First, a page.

What is perillal stem? What is it used for?
The perilla is a purplish plant that grows throughout east Asia, especially in the hills and mountains of China and Japan. It can reach a height of approximately two feet, with scented flowers that bloom in July and August.
Different parts of the perilla are used for different conditions. This article discusses the use of perilla stem; perilla seed and perilla leaf are discussed elsewhere.
Perilla stems are usually picked and gathered in the summer or autumn. They are dried naturally, and used raw in herbal preparations.
In traditional Chinese medicine, perilla stem has sweet and warm properties, and is associated with the Lung, Spleen and Stomach meridians. It promotes the circulation of qi in the chest and diaphragm, which helps to relieve distention and pain in the chest and abdominal region. It is usually combined with cyperus and tangerine peel as part of a larger herbal formula. For pregnant women, perilla stem is also used as a traditional remedy for morning sickness.
How much perilla stem should I take?
The typical dose of perilla stem is between 3 and 10 grams, decocted in water for oral administration. Perilla stem should not be boiled for an extended period of time, however, or the herb will lose much of its potency.
What forms of perilla stem are available?
Whole, dried perilla stems are available at some herbal shops and Asian markets for use in teas and decoctions. Powdered perilla stem is also available at some locations. It should be preserved in a dry place that has good ventilation.
What can happen if I take too much perilla stem? Are there any interactions I should be aware of? What precautions should I take?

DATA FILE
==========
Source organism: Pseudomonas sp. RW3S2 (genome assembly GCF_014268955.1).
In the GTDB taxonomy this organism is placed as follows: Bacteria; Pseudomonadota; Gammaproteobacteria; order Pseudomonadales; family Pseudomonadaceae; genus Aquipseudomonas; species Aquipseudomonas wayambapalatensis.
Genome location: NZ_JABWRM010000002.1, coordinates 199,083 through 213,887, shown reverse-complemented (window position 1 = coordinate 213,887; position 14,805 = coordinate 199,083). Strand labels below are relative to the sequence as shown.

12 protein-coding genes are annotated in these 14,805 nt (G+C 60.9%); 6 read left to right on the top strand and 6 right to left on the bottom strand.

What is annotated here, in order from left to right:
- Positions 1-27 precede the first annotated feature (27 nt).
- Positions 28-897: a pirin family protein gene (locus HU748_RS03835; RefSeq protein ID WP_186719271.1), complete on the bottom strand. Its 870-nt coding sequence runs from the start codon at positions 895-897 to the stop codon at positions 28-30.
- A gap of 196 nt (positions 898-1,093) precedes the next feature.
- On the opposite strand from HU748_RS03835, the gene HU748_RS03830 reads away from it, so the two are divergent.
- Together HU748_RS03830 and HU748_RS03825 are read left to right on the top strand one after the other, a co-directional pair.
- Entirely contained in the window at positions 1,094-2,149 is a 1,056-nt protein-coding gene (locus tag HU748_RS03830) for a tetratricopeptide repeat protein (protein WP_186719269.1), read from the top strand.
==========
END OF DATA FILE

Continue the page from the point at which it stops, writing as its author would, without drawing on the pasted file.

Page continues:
As of this writing, there are no known side-effects from taking large doses of perilla stem; nor are there any known drug interactions with perilla stem. Women who are pregnant should use perilla stem only under a health care provider's supervision. As always, make sure to consult with a licensed health care practitioner before taking perilla stem or any other herbal remedy or dietary supplement.
- Ihara M, Umekawa H, Takahashi T, et al. Comparative effects of short- and long-term feeding of safflower oil and perilla oil on lipid metabolism in rats. Comp Biochem Physiol B Biochem Mol Biol October 1998;121(2):223-31.
- Nagatsu A, Tenmaru K, Matsuura H, et al. Novel antioxidants from roasted perilla seed. Chem Pharm Bull (Tokyo) May 1995;43(5):887-9.
- Narisawa T, Fukaura Y, Yazawa K, et al. Colon cancer prevention with a small amount of dietary perilla oil high in alpha-linolenic acid in an animal model. Cancer April 15, 1994;73(8):2069-75.
- Okuno M, Kajiwara K, Imai S, et al. Perilla oil prevents the excessive growth of visceral adipose tissue in rats by down-regulating adipocyte differentiation. J Nutr September 1997;127(9):1752-7.
- Suzuki H, Ishigaki A, Hara Y. Long-term effect of a trace amount of tea catechins with perilla oil on the plasma lipids in mice. Int J Vitam Nutr Res 1998;68(4):272-4.